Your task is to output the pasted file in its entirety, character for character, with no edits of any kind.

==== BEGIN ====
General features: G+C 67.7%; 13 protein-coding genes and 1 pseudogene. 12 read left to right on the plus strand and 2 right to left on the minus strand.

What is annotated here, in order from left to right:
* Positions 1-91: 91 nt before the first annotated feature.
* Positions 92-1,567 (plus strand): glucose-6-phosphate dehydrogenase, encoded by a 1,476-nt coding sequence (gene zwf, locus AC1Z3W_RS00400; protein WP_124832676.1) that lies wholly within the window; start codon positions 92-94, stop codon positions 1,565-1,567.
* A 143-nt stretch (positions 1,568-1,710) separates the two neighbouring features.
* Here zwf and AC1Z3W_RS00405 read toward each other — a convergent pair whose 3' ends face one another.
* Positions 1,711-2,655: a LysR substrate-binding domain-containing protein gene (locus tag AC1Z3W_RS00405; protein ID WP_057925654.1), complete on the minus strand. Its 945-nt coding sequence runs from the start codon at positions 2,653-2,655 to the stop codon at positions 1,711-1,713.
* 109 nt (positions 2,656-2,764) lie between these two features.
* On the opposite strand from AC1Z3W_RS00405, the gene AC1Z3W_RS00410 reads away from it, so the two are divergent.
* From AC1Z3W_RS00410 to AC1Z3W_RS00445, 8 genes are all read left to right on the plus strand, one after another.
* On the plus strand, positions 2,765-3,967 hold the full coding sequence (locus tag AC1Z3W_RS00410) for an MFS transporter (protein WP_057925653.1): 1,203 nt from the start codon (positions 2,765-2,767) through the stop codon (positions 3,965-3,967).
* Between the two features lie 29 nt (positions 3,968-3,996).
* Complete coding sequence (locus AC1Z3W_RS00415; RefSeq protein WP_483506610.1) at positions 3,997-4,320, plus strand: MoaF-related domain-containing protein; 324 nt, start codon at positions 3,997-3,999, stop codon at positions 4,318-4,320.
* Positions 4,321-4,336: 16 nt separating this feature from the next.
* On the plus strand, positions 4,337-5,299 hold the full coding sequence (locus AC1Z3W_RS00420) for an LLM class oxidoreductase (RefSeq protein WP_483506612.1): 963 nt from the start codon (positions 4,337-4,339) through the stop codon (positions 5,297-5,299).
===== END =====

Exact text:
General features: G+C 67.7%; 13 protein-coding genes and 1 pseudogene. 12 read left to right on the plus strand and 2 right to left on the minus strand.

What is annotated here, in order from left to right:
* Positions 1-91: 91 nt before the first annotated feature.
* Positions 92-1,567 (plus strand): glucose-6-phosphate dehydrogenase, encoded by a 1,476-nt coding sequence (gene zwf, locus AC1Z3W_RS00400; protein WP_124832676.1) that lies wholly within the window; start codon positions 92-94, stop codon positions 1,565-1,567.
* A 143-nt stretch (positions 1,568-1,710) separates the two neighbouring features.
* Here zwf and AC1Z3W_RS00405 read toward each other — a convergent pair whose 3' ends face one another.
* Positions 1,711-2,655: a LysR substrate-binding domain-containing protein gene (locus tag AC1Z3W_RS00405; protein ID WP_057925654.1), complete on the minus strand. Its 945-nt coding sequence runs from the start codon at positions 2,653-2,655 to the stop codon at positions 1,711-1,713.
* 109 nt (positions 2,656-2,764) lie between these two features.
* On the opposite strand from AC1Z3W_RS00405, the gene AC1Z3W_RS00410 reads away from it, so the two are divergent.
* From AC1Z3W_RS00410 to AC1Z3W_RS00445, 8 genes are all read left to right on the plus strand, one after another.
* On the plus strand, positions 2,765-3,967 hold the full coding sequence (locus tag AC1Z3W_RS00410) for an MFS transporter (protein WP_057925653.1): 1,203 nt from the start codon (positions 2,765-2,767) through the stop codon (positions 3,965-3,967).
* Between the two features lie 29 nt (positions 3,968-3,996).
* Complete coding sequence (locus AC1Z3W_RS00415; RefSeq protein WP_483506610.1) at positions 3,997-4,320, plus strand: MoaF-related domain-containing protein; 324 nt, start codon at positions 3,997-3,999, stop codon at positions 4,318-4,320.
* Positions 4,321-4,336: 16 nt separating this feature from the next.
* On the plus strand, positions 4,337-5,299 hold the full coding sequence (locus AC1Z3W_RS00420) for an LLM class oxidoreductase (RefSeq protein WP_483506612.1): 963 nt from the start codon (positions 4,337-4,339) through the stop codon (positions 5,297-5,299).